20 Million Miles to Earth


Greater in every way is 1957’s 20 Million Miles to Earth, the other Ray Harryhausen classic to be included in this set.  The story once again is no great shakes, but if you’re watching a Harryhausen films for the story, you’re going about it all wrong.  To get this aspect covered and out of the way: the U.S. has secretly sent a really cool-looking manned rocket to planet Venus and back.  Unfortunately, of the seventeen-member crew, only the captain (William Hopper) survives the crash landing in the ocean near Italy.  

Also survived is the ship’s living souvenir, a ferocious, scaly creature that walks upright and is none too thrilled to wake up on another planet.  It gets its revenge when Earth’s atmosphere enables it to grow to multiple times its original size.  There are two phenomenal stop-motion Harryhausen set pieces/creature confrontations, one in a barn and the other in the Rome Zoo.  In the latter sequence, the beast from space does battle with an irate elephant.  (Spoiler/sensitivity alert: whenever the monster squares off with an Earth animal, the animal doesn’t do so well.  Poor elephant; poor doggie).  

Director Nathan Juran clearly “gets it” and is obviously far more simpatico with Harryhausen than It Came from Beneath the Sea’s director, Robert Gordon.  This is evidenced not only by the level of care put into the live-action interaction with the animated maquettes, but also in how the film doesn’t drop dead in its tracks wherever there isn’t any stop-motion going on.  

One doesn’t need to look to look too closely to see that here, Harryhausen was able to imbue our reptilian star with personality- something the hexapus of It Came From Beneath the Sea was never able to demonstrate.  Body language and facial expression go a long way, and here, even in this relatively early phase, we see why Harryhausen was the master in his time.  It’s true that the creature’s personality isn’t exact complex.  But then, (to kinda reiterate) if it’s complexity you’re looking for, you’re in the wrong place.  Still, the King Kong-esque finale, in which the army finds itself in an armed showdown with the beast who’s atop the Colosseum, resonates.  Notions of the aggressions of the modern day blasting away at the ancient gathering ground of executions and gladiatorial spectacle in an effort to kill something that is different might not be simple coincidence.  All the while, 20 Million Miles to Earth, even with its misleading and inaccurate title (the whole story is Earthbound, and Venus, even at its closest, is always quite further than 20 million miles away), is an absolutely ideal weekend afternoon movie.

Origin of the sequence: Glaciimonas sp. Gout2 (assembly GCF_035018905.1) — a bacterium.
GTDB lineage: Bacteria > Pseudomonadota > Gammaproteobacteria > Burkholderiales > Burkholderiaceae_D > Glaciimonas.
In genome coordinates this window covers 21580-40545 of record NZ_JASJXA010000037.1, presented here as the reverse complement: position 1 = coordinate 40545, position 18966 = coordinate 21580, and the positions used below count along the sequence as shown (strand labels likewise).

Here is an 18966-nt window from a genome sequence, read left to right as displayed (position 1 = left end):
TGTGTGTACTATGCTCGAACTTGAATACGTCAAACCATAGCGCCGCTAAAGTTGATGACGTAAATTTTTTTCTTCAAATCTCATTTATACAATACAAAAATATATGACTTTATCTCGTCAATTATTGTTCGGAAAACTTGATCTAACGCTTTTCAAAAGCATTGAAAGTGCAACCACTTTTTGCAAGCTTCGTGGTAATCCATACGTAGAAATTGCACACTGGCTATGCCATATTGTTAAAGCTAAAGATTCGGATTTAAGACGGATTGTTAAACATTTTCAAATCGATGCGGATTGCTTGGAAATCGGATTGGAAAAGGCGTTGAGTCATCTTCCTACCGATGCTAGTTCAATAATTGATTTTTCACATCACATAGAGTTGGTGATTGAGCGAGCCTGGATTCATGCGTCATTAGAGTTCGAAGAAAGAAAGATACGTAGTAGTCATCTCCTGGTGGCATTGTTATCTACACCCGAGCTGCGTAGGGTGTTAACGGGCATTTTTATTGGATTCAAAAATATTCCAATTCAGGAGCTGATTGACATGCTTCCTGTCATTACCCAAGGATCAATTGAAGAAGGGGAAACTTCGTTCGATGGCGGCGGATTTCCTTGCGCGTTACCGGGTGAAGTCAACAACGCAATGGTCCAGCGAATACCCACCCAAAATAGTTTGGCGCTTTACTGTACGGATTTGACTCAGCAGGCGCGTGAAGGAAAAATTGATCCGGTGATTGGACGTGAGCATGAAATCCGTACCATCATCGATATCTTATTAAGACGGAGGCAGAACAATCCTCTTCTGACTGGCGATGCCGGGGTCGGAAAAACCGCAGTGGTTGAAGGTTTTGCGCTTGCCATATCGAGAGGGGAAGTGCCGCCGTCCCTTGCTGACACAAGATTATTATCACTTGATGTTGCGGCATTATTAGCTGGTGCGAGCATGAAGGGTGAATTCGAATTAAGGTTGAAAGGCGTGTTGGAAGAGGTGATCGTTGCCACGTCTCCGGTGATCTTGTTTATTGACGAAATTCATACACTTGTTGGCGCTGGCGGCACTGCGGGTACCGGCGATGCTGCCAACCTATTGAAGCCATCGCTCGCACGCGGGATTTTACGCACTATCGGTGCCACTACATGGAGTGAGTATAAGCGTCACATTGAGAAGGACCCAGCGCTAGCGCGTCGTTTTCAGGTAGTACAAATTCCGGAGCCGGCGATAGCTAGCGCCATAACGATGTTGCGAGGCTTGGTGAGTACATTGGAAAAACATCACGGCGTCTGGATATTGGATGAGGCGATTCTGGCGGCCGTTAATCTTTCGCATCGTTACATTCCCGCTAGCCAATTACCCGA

The 30 Foot Bride of Candy Rock


Whoever chose the four films that make up this fairly odd program of sci-fi seems to understand the progression of any popular genre ends in parody.  Consequently, we go out with 1959’s giant lady comedy, The 30 Foot Bride of Candy Rock– the first and only film starring a solo comedian Lou Costello, following his breakup with Bud Abbott.  

In it, Costello plays garbage collector and aspiring scientific genius Artie Pinsetter.  Artie is a simple man, living alone with his dog, his truck, and his self-aware whirring portable supercomputer, Max the Machine.  Artie’s also fixed to marry his sweetheart, Emmy Lou (Dorothy Provine), who also can’t wait to marry him.  (Guess she likes older men).  Only two problems, one boring, one wacky: Problem #1: Emmy Lou’s uncle is a harrumphing local politician (Gale Gordon, fully committed) who can’t stand frumpy ‘ol Artie.  But who cares about that! … (which brings us to Problem #2…) Due to very contrived circumstances, Emmy Lou has somehow grown to thirty feet tall!!!  Hubba-hubba, that’s a whole lotta woman!!

The good news is that even in her present form, Artie and Emmy Lou are officially pronounced man and wife.  She even manages to fashion a wedding dress out of a parachute that Artie rustles up.  The bad news is that the Army discovers her hiding out in the Candy Rock hills.  And by now, we know how things go in these Atomic Age sci-fi movies when the Army stumbles onto something abnormal…!  Sure enough, it’s up to Artie, with a little help from the quantum-defying Max the Machine.

Like several of the later Abbott and Costello movies, The 30 Foot Bride of Candy Rock is pretty blatant kiddie fare.  The weird part is that the poster and whatnot promote the film with saucy illustrations playing up the fact that when Dorothy Provine initially grows big, she’s also nekkid!!  (The Candy Rock hills conveniently protect her modesty on screen).  The humor, though, is all spastic and overplayed throughout.  It’s strange to think that anyone had high hopes for this movie.  Inevitably, it did not do well, and director Sidney Miller ended up doing a lot of voice work for animation.  As for Lou Costello, he sadly was dead from a heart attack before the movie ever opened.